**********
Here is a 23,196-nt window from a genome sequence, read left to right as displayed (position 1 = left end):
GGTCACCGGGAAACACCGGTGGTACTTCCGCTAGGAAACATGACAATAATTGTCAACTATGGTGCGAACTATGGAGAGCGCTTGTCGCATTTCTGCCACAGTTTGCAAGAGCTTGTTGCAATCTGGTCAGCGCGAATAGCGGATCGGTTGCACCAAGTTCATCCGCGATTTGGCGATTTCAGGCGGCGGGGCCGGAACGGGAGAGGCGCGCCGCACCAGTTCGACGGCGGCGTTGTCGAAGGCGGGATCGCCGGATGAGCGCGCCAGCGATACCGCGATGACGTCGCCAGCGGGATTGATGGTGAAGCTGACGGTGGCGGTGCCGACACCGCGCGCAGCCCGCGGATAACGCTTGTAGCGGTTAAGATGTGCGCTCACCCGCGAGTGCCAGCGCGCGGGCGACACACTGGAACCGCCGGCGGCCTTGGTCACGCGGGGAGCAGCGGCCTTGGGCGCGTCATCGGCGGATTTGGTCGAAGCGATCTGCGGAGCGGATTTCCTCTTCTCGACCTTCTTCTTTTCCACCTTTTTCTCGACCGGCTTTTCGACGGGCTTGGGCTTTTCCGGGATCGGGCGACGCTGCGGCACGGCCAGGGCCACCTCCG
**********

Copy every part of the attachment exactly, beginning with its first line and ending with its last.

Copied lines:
Here is a 23,196-nt window from a genome sequence, read left to right as displayed (position 1 = left end):
GGTCACCGGGAAACACCGGTGGTACTTCCGCTAGGAAACATGACAATAATTGTCAACTATGGTGCGAACTATGGAGAGCGCTTGTCGCATTTCTGCCACAGTTTGCAAGAGCTTGTTGCAATCTGGTCAGCGCGAATAGCGGATCGGTTGCACCAAGTTCATCCGCGATTTGGCGATTTCAGGCGGCGGGGCCGGAACGGGAGAGGCGCGCCGCACCAGTTCGACGGCGGCGTTGTCGAAGGCGGGATCGCCGGATGAGCGCGCCAGCGATACCGCGATGACGTCGCCAGCGGGATTGATGGTGAAGCTGACGGTGGCGGTGCCGACACCGCGCGCAGCCCGCGGATAACGCTTGTAGCGGTTAAGATGTGCGCTCACCCGCGAGTGCCAGCGCGCGGGCGACACACTGGAACCGCCGGCGGCCTTGGTCACGCGGGGAGCAGCGGCCTTGGGCGCGTCATCGGCGGATTTGGTCGAAGCGATCTGCGGAGCGGATTTCCTCTTCTCGACCTTCTTCTTTTCCACCTTTTTCTCGACCGGCTTTTCGACGGGCTTGGGCTTTTCCGGGATCGGGCGACGCTGCGGCACGGCCAGGGCCACCTCCG